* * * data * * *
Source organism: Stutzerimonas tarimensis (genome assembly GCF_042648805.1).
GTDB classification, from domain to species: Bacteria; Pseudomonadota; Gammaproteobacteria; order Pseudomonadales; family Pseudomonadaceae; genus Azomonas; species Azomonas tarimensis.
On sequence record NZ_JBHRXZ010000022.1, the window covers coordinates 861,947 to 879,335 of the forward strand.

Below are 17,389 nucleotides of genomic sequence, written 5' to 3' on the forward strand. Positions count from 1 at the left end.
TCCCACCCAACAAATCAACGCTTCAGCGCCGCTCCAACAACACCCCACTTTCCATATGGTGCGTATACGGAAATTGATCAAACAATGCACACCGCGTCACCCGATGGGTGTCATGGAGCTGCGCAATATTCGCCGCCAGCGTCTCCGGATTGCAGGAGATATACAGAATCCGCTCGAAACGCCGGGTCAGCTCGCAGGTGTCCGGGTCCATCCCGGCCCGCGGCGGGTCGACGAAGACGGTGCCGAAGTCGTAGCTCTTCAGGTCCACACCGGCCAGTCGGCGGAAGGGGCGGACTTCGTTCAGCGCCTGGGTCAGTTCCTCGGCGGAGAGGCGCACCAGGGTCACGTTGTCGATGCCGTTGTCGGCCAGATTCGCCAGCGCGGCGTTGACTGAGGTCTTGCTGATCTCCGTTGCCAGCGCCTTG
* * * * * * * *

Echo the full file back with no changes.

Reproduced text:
Source organism: Stutzerimonas tarimensis (genome assembly GCF_042648805.1).
GTDB classification, from domain to species: Bacteria; Pseudomonadota; Gammaproteobacteria; order Pseudomonadales; family Pseudomonadaceae; genus Azomonas; species Azomonas tarimensis.
On sequence record NZ_JBHRXZ010000022.1, the window covers coordinates 861,947 to 879,335 of the forward strand.

Below are 17,389 nucleotides of genomic sequence, written 5' to 3' on the forward strand. Positions count from 1 at the left end.
TCCCACCCAACAAATCAACGCTTCAGCGCCGCTCCAACAACACCCCACTTTCCATATGGTGCGTATACGGAAATTGATCAAACAATGCACACCGCGTCACCCGATGGGTGTCATGGAGCTGCGCAATATTCGCCGCCAGCGTCTCCGGATTGCAGGAGATATACAGAATCCGCTCGAAACGCCGGGTCAGCTCGCAGGTGTCCGGGTCCATCCCGGCCCGCGGCGGGTCGACGAAGACGGTGCCGAAGTCGTAGCTCTTCAGGTCCACACCGGCCAGTCGGCGGAAGGGGCGGACTTCGTTCAGCGCCTGGGTCAGTTCCTCGGCGGAGAGGCGCACCAGGGTCACGTTGTCGATGCCGTTGTCGGCCAGATTCGCCAGCGCGGCGTTGACTGAGGTCTTGCTGATCTCCGTTGCCAGCGCCTTG